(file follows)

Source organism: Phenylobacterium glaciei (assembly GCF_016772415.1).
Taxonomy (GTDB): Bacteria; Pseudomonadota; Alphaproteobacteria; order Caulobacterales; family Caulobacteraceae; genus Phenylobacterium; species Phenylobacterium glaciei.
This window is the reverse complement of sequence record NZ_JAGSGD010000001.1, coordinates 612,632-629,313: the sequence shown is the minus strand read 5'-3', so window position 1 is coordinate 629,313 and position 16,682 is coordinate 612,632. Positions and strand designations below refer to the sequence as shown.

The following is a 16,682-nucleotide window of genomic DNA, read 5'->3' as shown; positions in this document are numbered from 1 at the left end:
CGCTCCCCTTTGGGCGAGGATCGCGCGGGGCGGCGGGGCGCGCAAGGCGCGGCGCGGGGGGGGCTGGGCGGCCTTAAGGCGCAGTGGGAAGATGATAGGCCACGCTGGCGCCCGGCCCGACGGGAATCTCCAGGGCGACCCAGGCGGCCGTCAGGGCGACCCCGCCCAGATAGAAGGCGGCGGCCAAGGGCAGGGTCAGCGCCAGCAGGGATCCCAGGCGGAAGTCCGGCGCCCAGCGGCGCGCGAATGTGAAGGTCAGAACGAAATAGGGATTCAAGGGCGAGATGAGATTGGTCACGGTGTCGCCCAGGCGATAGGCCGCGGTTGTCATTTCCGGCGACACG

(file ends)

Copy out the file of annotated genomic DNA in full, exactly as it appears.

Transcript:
Source organism: Phenylobacterium glaciei (assembly GCF_016772415.1).
Taxonomy (GTDB): Bacteria; Pseudomonadota; Alphaproteobacteria; order Caulobacterales; family Caulobacteraceae; genus Phenylobacterium; species Phenylobacterium glaciei.
This window is the reverse complement of sequence record NZ_JAGSGD010000001.1, coordinates 612,632-629,313: the sequence shown is the minus strand read 5'-3', so window position 1 is coordinate 629,313 and position 16,682 is coordinate 612,632. Positions and strand designations below refer to the sequence as shown.

The following is a 16,682-nucleotide window of genomic DNA, read 5'->3' as shown; positions in this document are numbered from 1 at the left end:
CGCTCCCCTTTGGGCGAGGATCGCGCGGGGCGGCGGGGCGCGCAAGGCGCGGCGCGGGGGGGGCTGGGCGGCCTTAAGGCGCAGTGGGAAGATGATAGGCCACGCTGGCGCCCGGCCCGACGGGAATCTCCAGGGCGACCCAGGCGGCCGTCAGGGCGACCCCGCCCAGATAGAAGGCGGCGGCCAAGGGCAGGGTCAGCGCCAGCAGGGATCCCAGGCGGAAGTCCGGCGCCCAGCGGCGCGCGAATGTGAAGGTCAGAACGAAATAGGGATTCAAGGGCGAGATGAGATTGGTCACGGTGTCGCCCAGGCGATAGGCCGCGGTTGTCATTTCCGGCGACACG